Tom Toles’s cartoon in the Washington Post on Sunday captured the hero-worshipping attitude towards the Republican presidential candidate John McCain (presumptive) by the MSM, and especially by the press corps and the pundits in Washington, who seem to go out their way to be “fair” to their man, treating him with kid gloves and giving him the benefit of the doubt when he screws up. Remember Vicki Iseman, the Washington lobbyist whose friendship with St. John the Maverick had raised his own aides’ eyebrows and was exposed by the New York Times? Why should you? It was the Times that ended up being depicted as the villain in the narrative by the media that allowed the Straight Talk Express to run over the story. Embarrassing (to McCain) topics such as his anti-Catholic evangelist or his Iran-supports-Al Qaeda Senior Moment seem to disappear from the media’s radar screen very quickly.
More recently, journalists and pundits have treated McCain’s foreign policy address, in which he committed himself to continue pursuing President Bush’s policies in the Middle East and establishing more “coalitions of the willing,” as though it was a serious attempt to reorient U.S. policy in a more realistic direction: John McCain reading Norman Podhoretz’s lines but being portrayed as the ideological heir to George Kennan.
And if you thought that the renewed fighting in Iraq – where U.S. troops were being drawn into clashes between various Shi’ite groups – was a clear political setback to the pro-surge McCain, you may be surprised to learn that according to the New York Times the new offensive in Iraq “posed new challenges and opportunities to the candidates, particularly Senator John McCain.” The “political memo” in the Times, whose spin echoed in other commentary in the MSM, seemed to suggest that that things were actually going quite well in Iraq before the start of the new fighting, and that if one pro-Iranian Shi’ite clique headed by PM Nuri Kama al-Maliki will beat-up the rival pro-Iran Shi’ite group led by Moqtada al Sadr, McCain will then win political brownie points.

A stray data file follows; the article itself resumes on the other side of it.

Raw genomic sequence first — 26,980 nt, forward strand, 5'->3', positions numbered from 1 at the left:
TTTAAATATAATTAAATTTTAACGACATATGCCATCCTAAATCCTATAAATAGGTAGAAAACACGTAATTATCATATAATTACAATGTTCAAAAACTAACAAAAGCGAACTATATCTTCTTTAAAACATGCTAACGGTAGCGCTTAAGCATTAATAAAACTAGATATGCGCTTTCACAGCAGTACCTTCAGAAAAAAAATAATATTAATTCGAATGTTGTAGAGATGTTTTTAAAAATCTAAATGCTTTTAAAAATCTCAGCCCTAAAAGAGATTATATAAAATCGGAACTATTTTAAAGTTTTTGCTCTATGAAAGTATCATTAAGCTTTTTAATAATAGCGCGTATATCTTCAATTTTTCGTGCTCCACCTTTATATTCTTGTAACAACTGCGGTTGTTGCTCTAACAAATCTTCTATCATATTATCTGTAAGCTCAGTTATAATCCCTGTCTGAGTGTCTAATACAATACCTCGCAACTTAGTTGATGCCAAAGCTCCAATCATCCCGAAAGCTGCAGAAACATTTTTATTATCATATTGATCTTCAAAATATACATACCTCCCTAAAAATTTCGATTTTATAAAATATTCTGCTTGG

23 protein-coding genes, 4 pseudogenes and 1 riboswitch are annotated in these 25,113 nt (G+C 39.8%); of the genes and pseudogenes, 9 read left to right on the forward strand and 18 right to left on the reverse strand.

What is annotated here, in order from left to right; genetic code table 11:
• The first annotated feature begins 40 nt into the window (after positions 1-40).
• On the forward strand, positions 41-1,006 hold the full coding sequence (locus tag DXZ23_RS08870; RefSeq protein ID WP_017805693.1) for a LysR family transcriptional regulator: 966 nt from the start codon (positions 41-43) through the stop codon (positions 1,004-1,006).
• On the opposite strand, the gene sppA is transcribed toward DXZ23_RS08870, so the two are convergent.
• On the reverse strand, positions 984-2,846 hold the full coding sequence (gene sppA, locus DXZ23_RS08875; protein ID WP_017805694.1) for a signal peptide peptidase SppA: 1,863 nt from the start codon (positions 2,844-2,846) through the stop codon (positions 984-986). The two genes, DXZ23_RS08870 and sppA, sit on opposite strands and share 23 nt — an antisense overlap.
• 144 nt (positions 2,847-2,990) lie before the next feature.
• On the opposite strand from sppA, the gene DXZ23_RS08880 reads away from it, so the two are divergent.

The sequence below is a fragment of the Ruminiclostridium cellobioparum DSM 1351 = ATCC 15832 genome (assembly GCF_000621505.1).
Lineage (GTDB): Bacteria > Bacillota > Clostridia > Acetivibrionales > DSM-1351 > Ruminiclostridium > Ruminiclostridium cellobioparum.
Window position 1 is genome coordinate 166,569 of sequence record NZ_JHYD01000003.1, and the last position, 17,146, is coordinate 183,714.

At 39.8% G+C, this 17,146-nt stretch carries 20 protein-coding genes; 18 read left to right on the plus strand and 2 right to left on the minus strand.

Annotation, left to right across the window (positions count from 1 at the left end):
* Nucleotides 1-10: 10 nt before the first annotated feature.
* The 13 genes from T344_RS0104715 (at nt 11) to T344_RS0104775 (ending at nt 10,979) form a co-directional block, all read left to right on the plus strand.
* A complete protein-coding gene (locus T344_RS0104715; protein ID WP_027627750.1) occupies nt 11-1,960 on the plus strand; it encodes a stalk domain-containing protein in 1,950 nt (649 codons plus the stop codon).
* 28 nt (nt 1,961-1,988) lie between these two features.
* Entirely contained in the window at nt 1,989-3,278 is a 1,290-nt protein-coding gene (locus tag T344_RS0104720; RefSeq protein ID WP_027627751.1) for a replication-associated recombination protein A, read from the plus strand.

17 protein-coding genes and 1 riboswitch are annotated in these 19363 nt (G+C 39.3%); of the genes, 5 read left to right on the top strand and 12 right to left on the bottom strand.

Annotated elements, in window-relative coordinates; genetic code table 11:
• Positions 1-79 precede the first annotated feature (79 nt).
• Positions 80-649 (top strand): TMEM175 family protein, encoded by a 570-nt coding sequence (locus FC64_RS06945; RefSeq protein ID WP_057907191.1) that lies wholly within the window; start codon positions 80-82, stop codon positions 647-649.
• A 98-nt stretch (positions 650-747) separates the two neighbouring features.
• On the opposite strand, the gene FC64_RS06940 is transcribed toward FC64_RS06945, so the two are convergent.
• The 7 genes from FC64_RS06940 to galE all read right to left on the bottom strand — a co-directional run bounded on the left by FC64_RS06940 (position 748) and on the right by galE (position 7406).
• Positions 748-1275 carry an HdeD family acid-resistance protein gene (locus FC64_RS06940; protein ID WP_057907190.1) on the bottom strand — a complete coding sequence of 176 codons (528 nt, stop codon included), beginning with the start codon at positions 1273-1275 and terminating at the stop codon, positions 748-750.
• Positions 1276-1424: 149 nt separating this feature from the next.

In any case, it seems to me that based on the spin that the media is buying, McCain will always be scoring points with the electorate. If the surge is a “success,” then that would clearly demonstrate that we need to keep U.S. troops in Iraq. And if the surge doesn’t work and violence is up again, well, that would also clearly demonstrate that we need to keep U.S. troops in Iraq.
Leading members of the MSM are also trying to demolish one of the most effective gimmicks that the antiwar crowd has been using against John “One-Hundred-Year-War” McCain. After columnist Charles Krauthammer bashed as a “dirty lie” the claim by Democrats that McCain was willing to keep the troops in Iraq for another 100 years, Gordon Peterson, the moderator of the “Inside Washington” political roundtable television show, noted that he and all the other panelists on the show – liberals and conservatives — agreed that
what McCain was talking about back in New Hampshire when the subject came up was the sort of presence we have had for more than a half-century in Japan and South Korea. Said McCain, such a presence in Iraq, “…would be fine with me, as long as Americans are not being injured or harmed or wounded or killed.”
Sounds to me as if McCain did say that he was willing to keep the troops in Iraq for another 100 years. But Peterson and other members of the Washington punditry don’t get so excited when McCain and other pro-war figures suggest that those who call for a gradual withdrawal of U.S. troops from Mesopotamia want to “cut and run” in Mesopotamia.
Unfortunately, I don’t think we are going to see a sketch about the media’s McCainia on “Saturday Night Live” any time soon.